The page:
A critical component of User-centric Enterprise Architecture is designing technology solutions to meet end-user requirements, and this includes making the man-machine interface simple and user-friendly. Often, this is referred to as ergonomics, defined as “the applied science of equipment design intended to maximize productivity by reducing operator fatigue, safety and discomfort. “ (www.spyderco.com/edge-u-cation/glossary.php)
According to Federal Computer Week, 4 August 2008, “Air Force researchers aim to help pilots and others operate increasingly complex aircraft and mission support systems.”
Unfortunately, all too often, the man-machine interface is not dealt with up front. “Traditionally, the machine and the technology are designed first and then the pilot has to deal with what’s left over, usually through training,” says Maris Vikmanis of the Air Force Research Laboratory.
Not designing in ergonomics from the get-go is a failure to consider the human capital perspective of enterprise architecture and will result in technology solutions that are sub-optimal to the end users and to the performance of the mission.
Dan Goodard, chief of the directorate’s Warfighter Interface Division, states, “There’s now so much reconnaissance data flowing down into the AOC (Air Operations Center) that it’s information overload. You need a much better human-machine interface to be able to get actionable information out of this very quickly.”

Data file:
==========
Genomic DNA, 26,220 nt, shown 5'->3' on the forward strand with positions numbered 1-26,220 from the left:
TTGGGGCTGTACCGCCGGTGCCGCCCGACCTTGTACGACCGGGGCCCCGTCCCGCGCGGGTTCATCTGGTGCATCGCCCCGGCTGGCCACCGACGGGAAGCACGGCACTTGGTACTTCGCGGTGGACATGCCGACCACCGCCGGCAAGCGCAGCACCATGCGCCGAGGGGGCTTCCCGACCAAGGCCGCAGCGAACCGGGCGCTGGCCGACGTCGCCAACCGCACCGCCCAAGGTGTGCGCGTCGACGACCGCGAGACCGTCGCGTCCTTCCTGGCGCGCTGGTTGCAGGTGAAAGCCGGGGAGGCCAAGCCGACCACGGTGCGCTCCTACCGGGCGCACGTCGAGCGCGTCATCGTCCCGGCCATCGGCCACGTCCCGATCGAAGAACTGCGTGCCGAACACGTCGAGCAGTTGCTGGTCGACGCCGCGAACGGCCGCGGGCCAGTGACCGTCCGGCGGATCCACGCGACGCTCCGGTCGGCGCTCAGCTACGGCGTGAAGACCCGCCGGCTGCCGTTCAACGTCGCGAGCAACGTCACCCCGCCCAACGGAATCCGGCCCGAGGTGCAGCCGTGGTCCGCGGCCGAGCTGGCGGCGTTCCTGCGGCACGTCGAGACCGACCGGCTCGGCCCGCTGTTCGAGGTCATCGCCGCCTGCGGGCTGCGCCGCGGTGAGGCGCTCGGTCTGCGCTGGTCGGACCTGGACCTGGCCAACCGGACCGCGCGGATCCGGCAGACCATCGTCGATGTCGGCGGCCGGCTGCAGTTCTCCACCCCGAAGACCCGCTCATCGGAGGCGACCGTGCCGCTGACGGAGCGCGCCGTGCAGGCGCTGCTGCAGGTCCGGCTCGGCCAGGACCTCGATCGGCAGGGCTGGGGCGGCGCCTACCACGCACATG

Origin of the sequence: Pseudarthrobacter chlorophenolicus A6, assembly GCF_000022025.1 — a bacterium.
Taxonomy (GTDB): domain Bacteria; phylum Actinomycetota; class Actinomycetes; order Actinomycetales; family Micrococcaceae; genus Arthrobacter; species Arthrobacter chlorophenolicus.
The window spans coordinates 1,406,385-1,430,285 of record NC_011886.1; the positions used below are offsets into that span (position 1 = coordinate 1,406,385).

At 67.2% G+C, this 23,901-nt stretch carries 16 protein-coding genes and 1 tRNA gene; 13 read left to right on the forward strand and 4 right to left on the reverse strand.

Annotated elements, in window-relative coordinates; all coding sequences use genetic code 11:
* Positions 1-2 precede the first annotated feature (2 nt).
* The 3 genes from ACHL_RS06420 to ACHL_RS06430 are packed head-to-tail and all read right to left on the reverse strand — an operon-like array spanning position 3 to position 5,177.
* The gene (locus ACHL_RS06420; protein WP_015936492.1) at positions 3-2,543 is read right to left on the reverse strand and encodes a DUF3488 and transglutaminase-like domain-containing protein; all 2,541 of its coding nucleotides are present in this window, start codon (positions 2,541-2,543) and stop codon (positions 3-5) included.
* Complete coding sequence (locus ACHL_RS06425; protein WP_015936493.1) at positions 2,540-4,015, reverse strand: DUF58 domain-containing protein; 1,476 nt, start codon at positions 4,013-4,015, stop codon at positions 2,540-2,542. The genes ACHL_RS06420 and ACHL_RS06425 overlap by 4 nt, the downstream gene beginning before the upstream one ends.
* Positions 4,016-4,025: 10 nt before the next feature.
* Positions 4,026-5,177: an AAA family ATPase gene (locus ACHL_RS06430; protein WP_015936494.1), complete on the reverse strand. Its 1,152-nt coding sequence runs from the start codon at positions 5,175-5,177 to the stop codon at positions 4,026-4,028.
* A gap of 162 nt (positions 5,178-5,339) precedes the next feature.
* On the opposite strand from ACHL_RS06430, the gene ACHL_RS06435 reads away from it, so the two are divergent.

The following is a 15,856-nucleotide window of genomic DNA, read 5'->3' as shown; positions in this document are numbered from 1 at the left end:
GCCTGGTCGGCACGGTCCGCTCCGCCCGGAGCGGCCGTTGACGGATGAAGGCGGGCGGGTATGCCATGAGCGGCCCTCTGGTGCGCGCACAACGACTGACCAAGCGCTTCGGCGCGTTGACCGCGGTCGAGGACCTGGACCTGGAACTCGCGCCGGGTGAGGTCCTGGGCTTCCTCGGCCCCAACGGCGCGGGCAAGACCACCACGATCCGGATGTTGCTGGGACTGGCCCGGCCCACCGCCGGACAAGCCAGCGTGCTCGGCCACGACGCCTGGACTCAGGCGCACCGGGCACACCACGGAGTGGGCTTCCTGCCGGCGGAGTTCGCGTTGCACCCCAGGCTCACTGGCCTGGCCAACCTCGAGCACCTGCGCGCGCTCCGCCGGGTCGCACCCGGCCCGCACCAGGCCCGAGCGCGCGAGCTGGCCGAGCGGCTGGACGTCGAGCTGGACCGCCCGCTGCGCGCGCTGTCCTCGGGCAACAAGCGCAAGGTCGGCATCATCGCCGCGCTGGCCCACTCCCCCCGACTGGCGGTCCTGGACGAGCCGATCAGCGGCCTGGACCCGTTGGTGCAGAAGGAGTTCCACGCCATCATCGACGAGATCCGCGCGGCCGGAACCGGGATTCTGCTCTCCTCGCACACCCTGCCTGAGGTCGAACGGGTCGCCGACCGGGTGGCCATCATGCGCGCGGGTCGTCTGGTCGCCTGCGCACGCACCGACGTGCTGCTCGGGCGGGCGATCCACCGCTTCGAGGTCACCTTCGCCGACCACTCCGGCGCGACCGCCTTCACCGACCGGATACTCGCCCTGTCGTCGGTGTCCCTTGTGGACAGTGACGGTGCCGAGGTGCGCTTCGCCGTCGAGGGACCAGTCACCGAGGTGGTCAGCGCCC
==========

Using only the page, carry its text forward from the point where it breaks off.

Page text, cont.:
One example of enhancing man-machine interface is “deciding the best interface for people to use with onscreen data. A regular mouse turns out not to be so good for this; it would be better if someone could actually reach into the data to interact with it, which means devising more tangible interfaces.” (Remember the movie Minority Report…) I do not know if this type of 3-D data interface even has a name yet, but I would call it something like virtual data manipulation (VDM).
Another example goes beyond the senses of sight and touch to that of hearing. “Sound perception can play an equally important role in combat scenarios. On the battlefield, people often pick up aural cues about what’s happening before they see it. Developing technology that can take advantage of that is the goal of Battlespace Acoustics Branch of the Warfighter Interface Division.”
We’ve got to change from the “build it and they will come” mindset of the failed dot.com era to a more User-centric EA approach that demands that we design IT with the end-user in mind.
As Goodard summed up, “there’s been a lack of awareness about the importance of the man-machine interface in the early designs of weapons systems.” It’s certainly time to change that and not only for military and law enforcement systems, but for IT across the board.